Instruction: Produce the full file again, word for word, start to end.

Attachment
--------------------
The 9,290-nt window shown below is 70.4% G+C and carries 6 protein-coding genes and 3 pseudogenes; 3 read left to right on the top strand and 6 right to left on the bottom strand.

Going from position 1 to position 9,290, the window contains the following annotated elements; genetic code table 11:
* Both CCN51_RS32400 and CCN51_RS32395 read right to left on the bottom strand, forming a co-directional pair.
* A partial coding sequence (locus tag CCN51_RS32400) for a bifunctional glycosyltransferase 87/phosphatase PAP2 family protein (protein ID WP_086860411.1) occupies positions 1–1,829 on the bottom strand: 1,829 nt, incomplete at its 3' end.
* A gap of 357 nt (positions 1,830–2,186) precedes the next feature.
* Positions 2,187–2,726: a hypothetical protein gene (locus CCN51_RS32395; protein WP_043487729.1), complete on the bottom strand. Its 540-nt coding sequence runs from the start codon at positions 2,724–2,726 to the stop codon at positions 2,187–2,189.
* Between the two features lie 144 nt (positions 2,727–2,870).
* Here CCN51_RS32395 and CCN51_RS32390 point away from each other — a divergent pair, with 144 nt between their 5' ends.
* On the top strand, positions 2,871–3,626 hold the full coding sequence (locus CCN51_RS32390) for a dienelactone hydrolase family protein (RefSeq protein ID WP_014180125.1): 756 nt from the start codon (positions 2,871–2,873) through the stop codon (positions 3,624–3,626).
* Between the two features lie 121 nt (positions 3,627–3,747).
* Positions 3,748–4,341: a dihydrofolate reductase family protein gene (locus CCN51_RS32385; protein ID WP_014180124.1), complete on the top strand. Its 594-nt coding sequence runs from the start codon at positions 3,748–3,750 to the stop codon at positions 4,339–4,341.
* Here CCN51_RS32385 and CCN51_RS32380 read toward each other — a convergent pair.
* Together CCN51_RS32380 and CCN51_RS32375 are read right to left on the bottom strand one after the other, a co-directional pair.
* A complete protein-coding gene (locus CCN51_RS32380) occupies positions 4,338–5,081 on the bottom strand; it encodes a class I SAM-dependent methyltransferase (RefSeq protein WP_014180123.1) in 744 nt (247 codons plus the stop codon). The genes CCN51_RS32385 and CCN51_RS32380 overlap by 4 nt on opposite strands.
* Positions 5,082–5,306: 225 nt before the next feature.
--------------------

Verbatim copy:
The 9,290-nt window shown below is 70.4% G+C and carries 6 protein-coding genes and 3 pseudogenes; 3 read left to right on the top strand and 6 right to left on the bottom strand.

Going from position 1 to position 9,290, the window contains the following annotated elements; genetic code table 11:
* Both CCN51_RS32400 and CCN51_RS32395 read right to left on the bottom strand, forming a co-directional pair.
* A partial coding sequence (locus tag CCN51_RS32400) for a bifunctional glycosyltransferase 87/phosphatase PAP2 family protein (protein ID WP_086860411.1) occupies positions 1–1,829 on the bottom strand: 1,829 nt, incomplete at its 3' end.
* A gap of 357 nt (positions 1,830–2,186) precedes the next feature.
* Positions 2,187–2,726: a hypothetical protein gene (locus CCN51_RS32395; protein WP_043487729.1), complete on the bottom strand. Its 540-nt coding sequence runs from the start codon at positions 2,724–2,726 to the stop codon at positions 2,187–2,189.
* Between the two features lie 144 nt (positions 2,727–2,870).
* Here CCN51_RS32395 and CCN51_RS32390 point away from each other — a divergent pair, with 144 nt between their 5' ends.
* On the top strand, positions 2,871–3,626 hold the full coding sequence (locus CCN51_RS32390) for a dienelactone hydrolase family protein (RefSeq protein ID WP_014180125.1): 756 nt from the start codon (positions 2,871–2,873) through the stop codon (positions 3,624–3,626).
* Between the two features lie 121 nt (positions 3,627–3,747).
* Positions 3,748–4,341: a dihydrofolate reductase family protein gene (locus CCN51_RS32385; protein ID WP_014180124.1), complete on the top strand. Its 594-nt coding sequence runs from the start codon at positions 3,748–3,750 to the stop codon at positions 4,339–4,341.
* Here CCN51_RS32385 and CCN51_RS32380 read toward each other — a convergent pair.
* Together CCN51_RS32380 and CCN51_RS32375 are read right to left on the bottom strand one after the other, a co-directional pair.
* A complete protein-coding gene (locus CCN51_RS32380) occupies positions 4,338–5,081 on the bottom strand; it encodes a class I SAM-dependent methyltransferase (RefSeq protein WP_014180123.1) in 744 nt (247 codons plus the stop codon). The genes CCN51_RS32385 and CCN51_RS32380 overlap by 4 nt on opposite strands.
* Positions 5,082–5,306: 225 nt before the next feature.